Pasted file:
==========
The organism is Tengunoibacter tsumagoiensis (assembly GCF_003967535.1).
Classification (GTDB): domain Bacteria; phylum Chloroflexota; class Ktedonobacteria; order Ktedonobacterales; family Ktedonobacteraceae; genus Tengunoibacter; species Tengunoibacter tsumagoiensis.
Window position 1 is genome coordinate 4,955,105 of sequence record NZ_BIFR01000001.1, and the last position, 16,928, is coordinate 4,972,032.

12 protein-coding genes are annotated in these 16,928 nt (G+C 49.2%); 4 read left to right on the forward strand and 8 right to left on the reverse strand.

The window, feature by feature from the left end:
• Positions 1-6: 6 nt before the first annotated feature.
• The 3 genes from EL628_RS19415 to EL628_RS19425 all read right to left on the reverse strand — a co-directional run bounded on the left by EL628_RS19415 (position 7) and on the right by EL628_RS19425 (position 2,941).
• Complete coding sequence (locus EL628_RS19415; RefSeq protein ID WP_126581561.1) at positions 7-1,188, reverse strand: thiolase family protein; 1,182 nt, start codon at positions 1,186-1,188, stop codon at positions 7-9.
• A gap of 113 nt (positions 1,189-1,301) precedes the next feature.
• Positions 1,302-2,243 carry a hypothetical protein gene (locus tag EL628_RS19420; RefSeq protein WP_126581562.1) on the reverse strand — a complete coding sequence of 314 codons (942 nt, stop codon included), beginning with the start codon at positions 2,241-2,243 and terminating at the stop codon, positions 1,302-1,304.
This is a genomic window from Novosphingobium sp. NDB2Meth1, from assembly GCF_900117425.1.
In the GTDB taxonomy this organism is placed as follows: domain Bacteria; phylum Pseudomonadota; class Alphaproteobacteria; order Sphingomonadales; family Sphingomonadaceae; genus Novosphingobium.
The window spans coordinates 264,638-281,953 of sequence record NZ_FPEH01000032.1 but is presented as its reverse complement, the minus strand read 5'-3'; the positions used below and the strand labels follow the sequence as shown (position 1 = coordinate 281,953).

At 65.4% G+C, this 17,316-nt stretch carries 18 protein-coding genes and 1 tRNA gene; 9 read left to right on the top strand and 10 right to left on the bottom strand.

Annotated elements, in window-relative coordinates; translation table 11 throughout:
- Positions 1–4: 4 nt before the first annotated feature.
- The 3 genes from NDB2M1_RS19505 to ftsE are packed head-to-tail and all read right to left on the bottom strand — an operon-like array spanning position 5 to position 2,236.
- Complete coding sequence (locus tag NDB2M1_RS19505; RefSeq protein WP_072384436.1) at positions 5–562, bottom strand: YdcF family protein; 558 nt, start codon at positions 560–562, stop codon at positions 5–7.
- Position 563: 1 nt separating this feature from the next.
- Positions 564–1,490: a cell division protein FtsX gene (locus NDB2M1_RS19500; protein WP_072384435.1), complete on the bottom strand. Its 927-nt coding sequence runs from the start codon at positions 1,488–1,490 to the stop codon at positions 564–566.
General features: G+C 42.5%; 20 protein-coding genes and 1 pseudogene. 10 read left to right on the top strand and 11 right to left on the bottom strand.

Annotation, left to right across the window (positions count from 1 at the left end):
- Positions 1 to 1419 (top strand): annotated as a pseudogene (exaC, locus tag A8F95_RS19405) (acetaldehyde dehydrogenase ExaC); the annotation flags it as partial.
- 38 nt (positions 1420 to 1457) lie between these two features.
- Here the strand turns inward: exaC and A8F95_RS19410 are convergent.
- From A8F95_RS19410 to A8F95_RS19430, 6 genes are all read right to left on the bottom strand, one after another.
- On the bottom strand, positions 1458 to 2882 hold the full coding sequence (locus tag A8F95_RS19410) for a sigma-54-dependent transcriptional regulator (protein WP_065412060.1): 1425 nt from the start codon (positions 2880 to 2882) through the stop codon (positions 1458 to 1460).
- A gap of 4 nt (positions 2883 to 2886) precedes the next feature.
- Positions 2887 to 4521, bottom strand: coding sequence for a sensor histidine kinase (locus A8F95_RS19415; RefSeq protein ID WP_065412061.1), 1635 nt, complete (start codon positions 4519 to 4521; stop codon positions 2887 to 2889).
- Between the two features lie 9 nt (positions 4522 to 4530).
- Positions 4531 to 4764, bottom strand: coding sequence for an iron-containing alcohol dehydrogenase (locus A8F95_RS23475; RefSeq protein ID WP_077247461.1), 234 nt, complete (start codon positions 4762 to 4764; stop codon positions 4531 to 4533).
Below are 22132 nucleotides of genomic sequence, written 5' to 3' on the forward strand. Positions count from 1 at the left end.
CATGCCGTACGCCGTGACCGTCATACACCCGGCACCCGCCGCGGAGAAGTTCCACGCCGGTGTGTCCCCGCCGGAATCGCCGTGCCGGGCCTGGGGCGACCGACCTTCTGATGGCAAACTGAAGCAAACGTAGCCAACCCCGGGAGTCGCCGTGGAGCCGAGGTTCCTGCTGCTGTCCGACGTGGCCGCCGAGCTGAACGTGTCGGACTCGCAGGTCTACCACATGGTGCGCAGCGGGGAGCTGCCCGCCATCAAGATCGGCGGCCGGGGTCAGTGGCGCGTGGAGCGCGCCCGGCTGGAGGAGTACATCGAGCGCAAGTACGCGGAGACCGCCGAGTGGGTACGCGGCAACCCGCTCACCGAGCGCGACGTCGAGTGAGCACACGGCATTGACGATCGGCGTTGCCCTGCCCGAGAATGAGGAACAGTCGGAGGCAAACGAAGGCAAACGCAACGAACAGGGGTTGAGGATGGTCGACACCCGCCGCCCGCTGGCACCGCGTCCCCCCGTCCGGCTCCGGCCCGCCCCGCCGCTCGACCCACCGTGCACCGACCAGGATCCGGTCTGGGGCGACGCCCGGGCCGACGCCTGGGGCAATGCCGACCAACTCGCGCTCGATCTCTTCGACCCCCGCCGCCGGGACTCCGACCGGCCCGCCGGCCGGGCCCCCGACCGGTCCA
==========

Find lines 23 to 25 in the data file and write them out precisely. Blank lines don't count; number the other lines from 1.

- Positions 1 to 1419 (top strand): annotated as a pseudogene (exaC, locus tag A8F95_RS19405) (acetaldehyde dehydrogenase ExaC); the annotation flags it as partial.
- 38 nt (positions 1420 to 1457) lie between these two features.
- Here the strand turns inward: exaC and A8F95_RS19410 are convergent.